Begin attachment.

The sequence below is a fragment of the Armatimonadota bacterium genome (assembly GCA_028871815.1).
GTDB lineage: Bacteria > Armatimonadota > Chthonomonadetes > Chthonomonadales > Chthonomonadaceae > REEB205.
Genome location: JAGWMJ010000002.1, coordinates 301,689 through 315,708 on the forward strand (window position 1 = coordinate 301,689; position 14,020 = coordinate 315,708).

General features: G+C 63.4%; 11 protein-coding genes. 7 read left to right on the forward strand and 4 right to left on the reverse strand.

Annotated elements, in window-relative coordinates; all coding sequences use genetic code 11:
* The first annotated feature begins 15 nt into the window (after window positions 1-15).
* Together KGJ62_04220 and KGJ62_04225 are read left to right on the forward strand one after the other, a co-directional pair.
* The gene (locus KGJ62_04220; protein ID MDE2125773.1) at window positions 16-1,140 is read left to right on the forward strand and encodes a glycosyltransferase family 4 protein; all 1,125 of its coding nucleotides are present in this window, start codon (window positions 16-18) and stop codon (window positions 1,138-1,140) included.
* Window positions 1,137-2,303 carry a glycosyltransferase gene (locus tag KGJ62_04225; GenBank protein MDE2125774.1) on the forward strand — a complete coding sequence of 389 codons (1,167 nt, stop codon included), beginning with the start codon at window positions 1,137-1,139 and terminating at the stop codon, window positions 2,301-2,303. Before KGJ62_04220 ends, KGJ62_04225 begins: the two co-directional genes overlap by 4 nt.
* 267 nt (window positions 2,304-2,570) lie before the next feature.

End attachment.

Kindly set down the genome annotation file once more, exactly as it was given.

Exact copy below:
The sequence below is a fragment of the Armatimonadota bacterium genome (assembly GCA_028871815.1).
GTDB lineage: Bacteria > Armatimonadota > Chthonomonadetes > Chthonomonadales > Chthonomonadaceae > REEB205.
Genome location: JAGWMJ010000002.1, coordinates 301,689 through 315,708 on the forward strand (window position 1 = coordinate 301,689; position 14,020 = coordinate 315,708).

General features: G+C 63.4%; 11 protein-coding genes. 7 read left to right on the forward strand and 4 right to left on the reverse strand.

Annotated elements, in window-relative coordinates; all coding sequences use genetic code 11:
* The first annotated feature begins 15 nt into the window (after window positions 1-15).
* Together KGJ62_04220 and KGJ62_04225 are read left to right on the forward strand one after the other, a co-directional pair.
* The gene (locus KGJ62_04220; protein ID MDE2125773.1) at window positions 16-1,140 is read left to right on the forward strand and encodes a glycosyltransferase family 4 protein; all 1,125 of its coding nucleotides are present in this window, start codon (window positions 16-18) and stop codon (window positions 1,138-1,140) included.
* Window positions 1,137-2,303 carry a glycosyltransferase gene (locus tag KGJ62_04225; GenBank protein MDE2125774.1) on the forward strand — a complete coding sequence of 389 codons (1,167 nt, stop codon included), beginning with the start codon at window positions 1,137-1,139 and terminating at the stop codon, window positions 2,301-2,303. Before KGJ62_04220 ends, KGJ62_04225 begins: the two co-directional genes overlap by 4 nt.
* 267 nt (window positions 2,304-2,570) lie before the next feature.